5 key credit card tips for beginners to avoid debt settlement

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April 30, 2021 10:42 AM

Here are a few crucial credit card tips for beginners to avoid debt settlement anytime in future.

credit card tips for beginners, credit card spending limit, avoid debt settlement, EMI, Balance Transfer, interest-free period, cash withdrawalUsage of credit cards may help you tide over immediate fund crunch but they have to be dealt with carefully.

Besides impacting our lives, the coronavirus pandemic is also putting pressure on the personal finance of individuals. While some companies have resorted to pay-cuts, there are others who have reduced their working strength. Even the self-employed depending on their business earnings are seeing reduced income on account of lockdowns and restricted movements in the country.

In such circumstances, basic household expenses including expenses on long term goals such as child education, marriage etc. are still to be met. At times, there is a pressing need to go for the replacement of consumer goods and other day-to-day electronic goods in the house. With limited or restricted resources, one often resorts to the use of credit cards.

Usage of credit cards may help you tide over immediate fund crunch but they have to be dealt with carefully. Any credit card mismanagement may roll over into a big debt burden which may become too costly to service. Ultimately, in such a case, one has to go for debt settlement but the credit profile is impacted negatively.

There is a credit card spending limit that you get when a card is issued to you. Try not to exhaust the limit each month as it may impact your credit score especially if there is a roll-over of the dues.

Similarly, there are a few other crucial credit card tips for beginners to avoid debt settlement anytime in future.

1. Pay full amount on due date

It is important that you do not roll over credit card dues. It means, pay the total outstanding amount on the due date. Although, it’s mandatory to pay only 5 per cent of the due amount each month, avoid making partial payments as far as possible. Rolling over the outstanding balance to the next billing cycle will incur an interest rate of 3-4 per cent on monthly basis. If you keep rolling over and simultaneously make new purchases each month, the interest portion may balloon and soon one would fall into a debt trap.

2. EMI or Balance Transfer

In case you are not in a position to make a bill payment in full and especially if the amount spent on any one or two items is high, ask the credit card issuer to convert it into EMI’s. By converting to EMI, you will end up paying a lot less than what you would have paid as normal credit card dues. Alternatively, you may transfer the outstanding amount to another credit card at a reduced interest rate. It’s possible only if you hold more than one card.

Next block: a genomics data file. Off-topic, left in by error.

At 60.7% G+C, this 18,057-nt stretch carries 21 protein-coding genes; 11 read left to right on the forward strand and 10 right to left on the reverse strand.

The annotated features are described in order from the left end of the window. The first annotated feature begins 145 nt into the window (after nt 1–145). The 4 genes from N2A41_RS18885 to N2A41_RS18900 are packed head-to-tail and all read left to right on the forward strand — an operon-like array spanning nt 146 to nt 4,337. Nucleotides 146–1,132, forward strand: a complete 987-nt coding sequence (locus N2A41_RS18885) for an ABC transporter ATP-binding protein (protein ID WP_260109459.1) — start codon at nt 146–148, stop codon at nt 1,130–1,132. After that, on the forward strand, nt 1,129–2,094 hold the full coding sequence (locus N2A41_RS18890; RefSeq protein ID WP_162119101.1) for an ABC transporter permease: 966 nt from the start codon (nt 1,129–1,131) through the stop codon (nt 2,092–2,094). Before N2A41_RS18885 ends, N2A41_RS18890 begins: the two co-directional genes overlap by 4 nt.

3. No interest-free period

Typically, there is an interest-free period on purchases made on the credit card. It can be as low as 18 days and can even go up to more than 45 days. However, there is a big catch before you can avail it. In order to avail the benefit of an interest-free period, the outstanding amount has to be nil. So, if you roll over a certain amount to next month’s billing, there’s no interest-free period on the new purchases.

4. Auto debit from your account

Generally, the late payment fee and interest on delayed payment are very high. To ensure you make payments on time, opt for auto-debit. By giving standing instructions to your banker, the entire credit card bill amount will automatically get deducted from your bank account on the due date. There is another option to pay only 5 per cent but it’s better to pay off the outstanding dues in full.

5. Avoid cash withdrawals

While spending made on a credit card comes with an interest-free period, there is no such benefit in the case of cash withdrawals. You can use credit cards to withdraw cash from ATMs but the interest starts to accrue from day one in most cards. Cash withdrawal on the credit card does not come with an interest-free period. There could be a one-time fee plus the interest charges that starts from day one till you repay the amount. Simply avoid it unless hard-pressed for funds at short notice for an emergency event.

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